By Ryan Cortes
By Chris Joseph
By Kyle Munzenrieder
By Kyle Swenson
By Chris Joseph
By Chris Joseph
By Ryan Cortes
By Allie Conti
On an otherwise quiet, balmy night in Auburn, Alabama, in an otherwise empty, over-air-conditioned Taco Bell, three young, blond women huddle over a fast-food dinner. Suddenly, the door to the restaurant swings open and about 50 people -- mostly young women -- burst inside, chanting in unison:
Hey Taco Bell
You better listen, listen
cause we ain't kiddin', kiddin'
and we are stayin', stayin'
till you are payin', payin'
a living wage(clap-clap-clap-clap)
Some clang metal mess kits; others shake water bottles full of pebbles, forming a makeshift percussion section. The restaurant has protest acoustics: The sounds echo off the walls. A tall, thin, blond woman in a hot pink pleated tennis skirt waves pompons made of strips of shiny, blue-and-gold Mylar. Punk kids and anarchists in tattered T-shirts and olive-drab army fatigues dance and stomp on chairs and tables, their flesh pierced and tattooed, their noses and mouths covered, cowboy-style, with bandannas.
The customers in the corner are outnumbered by protesters by more than ten to one. They stare in disbelief; eyes wide, hands clasped over mouths full of refried beans. In their surprise they seem to forget their food. Bean burritos, chalupas, and tacos lie amid sheets of waxed tissue paper like abandoned Christmas gifts.
After a couple minutes, an employee phones the police, then calmly informs the protesters of that fact. They don't leave immediately but instead start another round of chants, gleefully circling the dining room as if taking a victory lap.
Regrouping outside on the sidewalk, they debate the legality of blocking the drive-thru. Two police cars glide up, without sirens or lights. A bespectacled, middle-aged officer emerges, inquiring what they're up to.
A young woman comes forward and raises her trembling voice. In an awkward, roundabout way, she explains that Taco Bell is the largest buyer of tomatoes from Six L's Packing Company, Inc., an Immokalee, Florida-based firm that, she says, pays its workers paltry wages with no benefits.
He gives her a satisfied smile and pauses. "OK," he drawls patiently, "so if y'all are through with Taco Bell?" In other words it's time to leave.
These activists aren't nearly finished with Taco Bell, but for tonight, at least, the protest is over. Their display was bright and brief, excess enthusiasm burning off like the flame from a kerosene lamp. Though it seemed to come from nowhere, the ten-minute spontaneous demonstration had been building since early afternoon.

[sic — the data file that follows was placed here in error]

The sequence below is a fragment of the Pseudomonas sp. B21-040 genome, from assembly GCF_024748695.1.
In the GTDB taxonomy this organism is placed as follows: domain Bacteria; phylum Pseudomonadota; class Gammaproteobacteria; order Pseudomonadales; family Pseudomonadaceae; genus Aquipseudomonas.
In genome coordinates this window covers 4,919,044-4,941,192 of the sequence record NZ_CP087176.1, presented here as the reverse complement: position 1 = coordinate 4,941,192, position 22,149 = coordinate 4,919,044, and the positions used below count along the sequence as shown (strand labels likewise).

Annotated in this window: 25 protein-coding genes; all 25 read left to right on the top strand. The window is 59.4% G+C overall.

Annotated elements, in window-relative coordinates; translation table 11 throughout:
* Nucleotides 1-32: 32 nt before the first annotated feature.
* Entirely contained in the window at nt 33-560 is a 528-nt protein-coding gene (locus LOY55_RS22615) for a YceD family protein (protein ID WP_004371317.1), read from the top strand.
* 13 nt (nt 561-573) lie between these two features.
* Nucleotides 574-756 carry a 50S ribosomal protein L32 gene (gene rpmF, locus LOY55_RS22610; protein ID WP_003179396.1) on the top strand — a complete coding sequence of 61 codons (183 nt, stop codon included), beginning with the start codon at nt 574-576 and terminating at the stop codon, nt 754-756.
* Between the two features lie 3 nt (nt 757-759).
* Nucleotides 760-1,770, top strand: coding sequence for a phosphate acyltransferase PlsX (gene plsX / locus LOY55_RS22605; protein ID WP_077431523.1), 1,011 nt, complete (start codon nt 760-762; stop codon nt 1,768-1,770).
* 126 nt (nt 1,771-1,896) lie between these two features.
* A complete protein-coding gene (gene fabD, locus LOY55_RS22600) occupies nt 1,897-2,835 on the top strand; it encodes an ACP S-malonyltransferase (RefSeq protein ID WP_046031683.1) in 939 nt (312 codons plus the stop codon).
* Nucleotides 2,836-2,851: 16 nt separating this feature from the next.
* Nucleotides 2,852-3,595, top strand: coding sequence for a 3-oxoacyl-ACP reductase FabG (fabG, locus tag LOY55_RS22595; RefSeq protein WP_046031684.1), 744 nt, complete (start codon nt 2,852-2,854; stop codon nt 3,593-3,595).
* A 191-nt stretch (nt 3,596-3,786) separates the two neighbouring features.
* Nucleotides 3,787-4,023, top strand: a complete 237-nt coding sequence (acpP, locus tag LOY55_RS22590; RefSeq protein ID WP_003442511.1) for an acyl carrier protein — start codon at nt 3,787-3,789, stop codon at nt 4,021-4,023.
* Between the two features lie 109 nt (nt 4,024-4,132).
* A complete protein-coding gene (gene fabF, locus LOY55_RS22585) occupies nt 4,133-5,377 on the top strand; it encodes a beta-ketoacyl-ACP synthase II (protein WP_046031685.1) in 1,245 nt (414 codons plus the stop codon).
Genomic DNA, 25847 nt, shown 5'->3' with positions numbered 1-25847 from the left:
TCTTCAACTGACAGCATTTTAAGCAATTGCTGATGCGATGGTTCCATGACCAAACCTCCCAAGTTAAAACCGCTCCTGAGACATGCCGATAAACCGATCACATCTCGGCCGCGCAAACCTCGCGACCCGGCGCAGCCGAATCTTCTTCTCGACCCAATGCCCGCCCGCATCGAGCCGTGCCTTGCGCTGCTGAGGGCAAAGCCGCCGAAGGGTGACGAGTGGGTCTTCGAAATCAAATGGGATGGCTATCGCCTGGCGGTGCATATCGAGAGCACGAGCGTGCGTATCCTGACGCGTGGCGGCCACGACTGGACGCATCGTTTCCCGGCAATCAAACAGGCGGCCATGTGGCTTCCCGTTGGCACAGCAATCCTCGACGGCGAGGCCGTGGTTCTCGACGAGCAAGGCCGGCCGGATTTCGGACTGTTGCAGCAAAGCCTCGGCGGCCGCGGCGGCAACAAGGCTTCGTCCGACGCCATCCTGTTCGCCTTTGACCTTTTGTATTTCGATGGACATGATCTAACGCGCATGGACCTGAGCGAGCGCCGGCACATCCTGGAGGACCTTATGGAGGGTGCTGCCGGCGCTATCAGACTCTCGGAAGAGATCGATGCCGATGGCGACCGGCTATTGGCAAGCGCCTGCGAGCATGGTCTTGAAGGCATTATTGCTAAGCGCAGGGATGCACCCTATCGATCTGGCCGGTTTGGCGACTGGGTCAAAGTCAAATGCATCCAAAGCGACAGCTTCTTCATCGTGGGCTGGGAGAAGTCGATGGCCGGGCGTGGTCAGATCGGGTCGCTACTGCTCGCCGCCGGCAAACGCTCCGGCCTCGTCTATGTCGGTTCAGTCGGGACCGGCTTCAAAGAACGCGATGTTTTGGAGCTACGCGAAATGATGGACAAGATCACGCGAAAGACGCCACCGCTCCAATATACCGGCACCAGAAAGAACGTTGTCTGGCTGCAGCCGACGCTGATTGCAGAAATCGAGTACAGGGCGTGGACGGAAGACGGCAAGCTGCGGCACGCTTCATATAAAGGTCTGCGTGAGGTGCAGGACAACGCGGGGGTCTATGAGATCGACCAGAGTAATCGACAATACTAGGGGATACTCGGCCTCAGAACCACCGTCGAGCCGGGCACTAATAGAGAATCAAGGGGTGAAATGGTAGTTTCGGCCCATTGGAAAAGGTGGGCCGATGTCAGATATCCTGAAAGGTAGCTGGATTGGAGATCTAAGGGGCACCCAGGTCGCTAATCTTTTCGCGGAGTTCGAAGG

The participants in this impromptu action were among the roughly 500 activists in town for the Third Annual Southern Girls Convention at Auburn University July 20 through 22. Southern Girls was organized to make radical feminism visible in the South, to combat discrimination, and to challenge stereotypes about life here. It was also devised, the program explains, "because we have an intrinsic desire to revolt." It was summer session, though. Few remained to hear them scream.
The show went on anyway. The schedule included workshops on do-it-yourself pet care; ecofeminism; preparing for the upcoming International Monetary Fund protest in Washington, D.C., this fall; and "big women in the porn industry." There were also a few workshops organized by and for men, including one about peer education to end violence against women.
Because the weekend of workshops, discussions, speeches, and impromptu parties drew attendees who'd met at earlier radical conventions, Southern Girls had the friendly feel of a reunion. Participants were mostly white women in their early twenties along with a sprinkling of Asians, blacks, and Hispanics; a few men; and a few who identify as transgender.
Workshop organizers took pains to include minority participants. On the fourth page of the convention program is a "trans policy" that advises which of the student union's toilets transgendered participants should use. "We apologize," it reads, "for the gender-segregated bathrooms."
Meanwhile, parts of the conference were intentionally gender-segregated. A man was asked to leave a workshop about sexual assault, while a white woman was kicked out of a workshop aimed at women of color.
No one, however, was barred from attending a radical cheerleading workshop held by Classic City Chaos, a squad from Athens, Georgia. About 60 mostly female conventioneers scattered about the sun-scorched grass in front of Foy Student Union to learn stunts, cheers, and matching moves from a squad of young women dressed in matching camouflage miniskirts and black T-shirts with the squad's name emblazoned in red letters across the chest. They focused on popular feminist and anticapitalist cheers; the repertoire also includes chants against harassment, consumerism, sweatshops, and work and in praise of bicycles, anarchy, gender-bending, and being fat.
One woman wondered aloud whether Cara and Aimee Jennings of Lake Worth, Florida, would show up. When another gave her a blank look, she smugly launched into a spiel about radical cheerleading's origins, proud to be an insider in an outsider's scene.
The Jennings sisters never did make the workshop, though their attendance at Southern Girls lent the event an aura of authenticity. They wanted to go but were stuck at a nearby copy shop, battling a jammed paper tray while furiously reproducing copies of a cheerleading handbook. "Story of our lives," Cara moaned afterward, sprawled on the floor of the student union.